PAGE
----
If you're an aspiring to be a B.A. English student, then this might be the hardest question in your college application form. Why do you want to attend this college? You can't boast your bookshelf in your home, which includes hardbound copies of your favorite classics. You'll likely to find similar copies in the library, so it would be better to skip it. Your genuine enthusiasm in literature, which might have turned you into an outcast (among your buddies), may not be good enough for an admission. Any student would admit the need for new friends, but tell it to the tutor. You won't get a reply.
The same question can be challenging to students who want to specialize in other fields (of study), but literature could be a make-or-break moment. One college can't claim to have more authority than the others unless you have done an extensive research (prior to your filling of application form). Location hardly matters here, but a small-town college might give you a slight advantage. (The outdoors could prompt you to loaf for hours, if not inspire you to do long walks. The surroundings, all red, yellow, and orange, can give you lots of ideas.) On the other hand, the isolation that urban dwellers would moan from time to time should be a blessing in disguise. You must think of something else.
How about getting acquainted with the program? Why not get to know more about the people behind it? You'll get valuable input after asking around. Anyone?
How To Angle Your Response?
Study the coursework. You don't have to wait for the opening of the new term, as you can prepare your questions before you apply for a place in the English Department. Don't be shy especially if you're corresponding with the admissions tutor. It won't hurt if you request for a booklet of the courses (and its description) from the previous term. If you're unable to say a word to the tutor, then you might be at ease with students. They will be a bit older than you, with experience on their side. Answering your questions shouldn't be enough, as you must find out about their study habits. They might share a few secrets on procrastination. Bring a notebook during your visit, as you wouldn't be able to recall everything. Ponder your interest in literature, and what have decided you to pursue a BA English degree. Review the items you have written down. Several things could give you the perfect response to the seemingly million-dollar question.
Evaluate your academic interest. It would be silly to quote your friend unless there's a scholarly context in it. You're also old enough to decide on matters that can shape your future. Your parents come to mind, but they can't be your answer to the big question. (If it's your planned budget, then you could have a good excuse.) This angle doesn't favor vague responses, as you must think of something that should grab the tutor's interest right away. Recall the program once more. One course might require you to spend more nights in the library, as additional information from secondary books could bolster your arguments in your essays. It would help you become a critical thinker, albeit a better one. You have a lead there, but it shouldn't be enough. You're not a huge fan of poetry, but thorough study can help you in communication. You can elaborate on this one.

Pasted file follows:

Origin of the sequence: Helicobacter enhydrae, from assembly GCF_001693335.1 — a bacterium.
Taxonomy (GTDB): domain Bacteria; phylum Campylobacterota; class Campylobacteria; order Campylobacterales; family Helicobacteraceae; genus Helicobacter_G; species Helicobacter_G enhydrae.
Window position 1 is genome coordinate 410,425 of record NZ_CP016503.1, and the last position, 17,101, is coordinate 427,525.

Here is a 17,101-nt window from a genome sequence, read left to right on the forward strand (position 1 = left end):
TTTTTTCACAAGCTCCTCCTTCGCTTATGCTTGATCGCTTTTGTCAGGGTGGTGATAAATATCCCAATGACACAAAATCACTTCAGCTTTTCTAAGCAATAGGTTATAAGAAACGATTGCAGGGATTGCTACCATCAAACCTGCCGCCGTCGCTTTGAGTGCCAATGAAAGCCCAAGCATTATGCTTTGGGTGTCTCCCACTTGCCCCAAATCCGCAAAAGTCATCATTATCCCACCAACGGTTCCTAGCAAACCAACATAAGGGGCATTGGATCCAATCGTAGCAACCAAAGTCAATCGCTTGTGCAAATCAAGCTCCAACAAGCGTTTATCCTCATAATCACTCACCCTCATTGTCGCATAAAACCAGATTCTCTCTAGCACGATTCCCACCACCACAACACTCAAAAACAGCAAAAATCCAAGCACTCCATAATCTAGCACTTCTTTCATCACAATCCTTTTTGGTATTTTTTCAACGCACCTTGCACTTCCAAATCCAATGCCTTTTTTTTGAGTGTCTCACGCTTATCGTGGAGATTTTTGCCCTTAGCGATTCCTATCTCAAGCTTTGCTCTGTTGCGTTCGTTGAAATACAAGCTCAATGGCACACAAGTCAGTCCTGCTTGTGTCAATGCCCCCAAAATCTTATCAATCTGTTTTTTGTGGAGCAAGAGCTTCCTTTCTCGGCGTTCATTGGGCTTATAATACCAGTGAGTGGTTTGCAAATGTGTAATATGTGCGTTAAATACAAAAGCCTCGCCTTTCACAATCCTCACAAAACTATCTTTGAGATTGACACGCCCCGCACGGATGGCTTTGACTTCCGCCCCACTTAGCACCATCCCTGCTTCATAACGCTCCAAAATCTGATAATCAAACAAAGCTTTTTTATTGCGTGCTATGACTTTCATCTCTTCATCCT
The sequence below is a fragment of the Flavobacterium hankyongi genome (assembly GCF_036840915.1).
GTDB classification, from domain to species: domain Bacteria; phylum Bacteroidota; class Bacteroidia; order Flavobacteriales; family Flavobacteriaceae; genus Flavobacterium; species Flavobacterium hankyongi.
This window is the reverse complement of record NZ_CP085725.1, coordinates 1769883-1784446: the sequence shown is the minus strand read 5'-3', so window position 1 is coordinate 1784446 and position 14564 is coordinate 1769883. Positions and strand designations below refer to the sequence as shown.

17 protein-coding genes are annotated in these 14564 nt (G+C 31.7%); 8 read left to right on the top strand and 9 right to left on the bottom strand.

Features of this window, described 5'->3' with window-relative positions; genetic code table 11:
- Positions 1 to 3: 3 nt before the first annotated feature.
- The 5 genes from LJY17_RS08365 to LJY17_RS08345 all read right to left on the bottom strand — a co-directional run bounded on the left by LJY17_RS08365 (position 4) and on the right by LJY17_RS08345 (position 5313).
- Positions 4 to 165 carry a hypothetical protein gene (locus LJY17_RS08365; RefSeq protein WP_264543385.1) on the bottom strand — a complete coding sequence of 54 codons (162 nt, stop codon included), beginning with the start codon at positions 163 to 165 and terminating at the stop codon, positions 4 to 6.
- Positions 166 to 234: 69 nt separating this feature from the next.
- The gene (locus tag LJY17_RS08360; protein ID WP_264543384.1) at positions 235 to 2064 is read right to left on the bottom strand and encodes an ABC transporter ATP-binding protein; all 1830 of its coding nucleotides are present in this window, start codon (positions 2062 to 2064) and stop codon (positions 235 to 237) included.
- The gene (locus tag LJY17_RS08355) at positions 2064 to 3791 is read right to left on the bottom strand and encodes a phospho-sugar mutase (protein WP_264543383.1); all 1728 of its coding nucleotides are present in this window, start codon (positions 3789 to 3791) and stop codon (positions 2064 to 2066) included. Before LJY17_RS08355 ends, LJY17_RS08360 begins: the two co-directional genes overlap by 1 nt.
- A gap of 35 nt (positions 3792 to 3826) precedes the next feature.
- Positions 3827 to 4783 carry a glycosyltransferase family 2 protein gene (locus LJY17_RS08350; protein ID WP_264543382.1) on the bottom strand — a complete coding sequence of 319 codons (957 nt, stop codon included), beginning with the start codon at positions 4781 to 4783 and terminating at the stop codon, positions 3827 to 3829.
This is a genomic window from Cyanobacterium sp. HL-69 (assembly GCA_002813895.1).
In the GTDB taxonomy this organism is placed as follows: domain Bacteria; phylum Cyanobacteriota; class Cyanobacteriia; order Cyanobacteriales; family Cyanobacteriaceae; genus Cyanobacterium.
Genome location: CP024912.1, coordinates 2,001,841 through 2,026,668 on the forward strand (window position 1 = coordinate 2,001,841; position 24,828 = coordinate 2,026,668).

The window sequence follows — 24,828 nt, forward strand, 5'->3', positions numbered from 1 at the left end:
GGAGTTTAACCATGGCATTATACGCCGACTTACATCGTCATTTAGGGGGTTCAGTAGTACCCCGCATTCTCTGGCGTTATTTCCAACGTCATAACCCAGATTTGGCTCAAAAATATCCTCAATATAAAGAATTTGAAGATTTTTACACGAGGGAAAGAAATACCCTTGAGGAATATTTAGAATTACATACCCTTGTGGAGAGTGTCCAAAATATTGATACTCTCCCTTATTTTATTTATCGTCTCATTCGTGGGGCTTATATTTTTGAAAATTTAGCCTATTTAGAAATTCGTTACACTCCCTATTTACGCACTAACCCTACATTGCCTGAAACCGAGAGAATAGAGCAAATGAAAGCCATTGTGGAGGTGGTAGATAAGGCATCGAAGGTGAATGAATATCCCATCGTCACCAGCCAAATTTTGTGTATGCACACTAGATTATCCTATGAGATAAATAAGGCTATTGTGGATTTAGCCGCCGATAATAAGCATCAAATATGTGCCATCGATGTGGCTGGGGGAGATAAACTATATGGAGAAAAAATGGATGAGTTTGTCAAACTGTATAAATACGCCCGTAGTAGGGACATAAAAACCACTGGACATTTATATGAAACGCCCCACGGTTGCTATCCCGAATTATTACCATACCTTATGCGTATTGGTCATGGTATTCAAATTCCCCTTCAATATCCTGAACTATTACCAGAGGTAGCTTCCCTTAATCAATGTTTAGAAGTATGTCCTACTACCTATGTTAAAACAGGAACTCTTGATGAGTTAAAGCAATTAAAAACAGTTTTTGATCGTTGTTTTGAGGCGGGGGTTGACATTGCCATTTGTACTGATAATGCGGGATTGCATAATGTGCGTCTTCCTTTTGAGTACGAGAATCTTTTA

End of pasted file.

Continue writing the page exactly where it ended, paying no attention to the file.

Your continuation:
Think about your career options. If you're truly serious about your future, then you're not only looking at the program. You should inquire about internship, if not leads (to it). You can also start on expanding your network, as certain members of the faculty can guide you to the right direction. Don't forget the Guidance Office, as well as final-year students. (You might end up as colleagues.) If the college offers company-sponsored scholarships, then don't pass up this opportunity. It doesn't matter if you get one or not, as your experience here can be a highlight of your resume. It's all about looking for "doors", which should hint at how you manage to use your time. You'll also learn valuable skills along the way.
Why This Is an Eye Opener For You
If you're applying for a place in an Ivy League school, then you have your work cut out. Majority of applicants are also seeking admission in the top-tier colleges, though. It's different from a celebrity who have attended this particular university. It could be a reason. (You can't expect a starstruck tutor, but luck plays a part at times.) The proximity of that college from your home would be an important factor. All of these won't be the right reasons for looking for the right college.
College education is not a joke, as you must pay much to get one. You're likely to incur debt, but the long-term investment will be worth it. (And let's assume that you're a diligent student.) The effort you into the coursework may not be enough especially during that short, tense period prior to Christmas. (And spring.) These will be some of the reasons that tutors have in mind, as they want to know why you really want to study literature in this college. If you're committed to it, then you have your heavy load cut out. If you're really enthusiastic about it, then nothing will stress you out. If you have look it over (and have a good feeling about that college), then your immediate future is secured.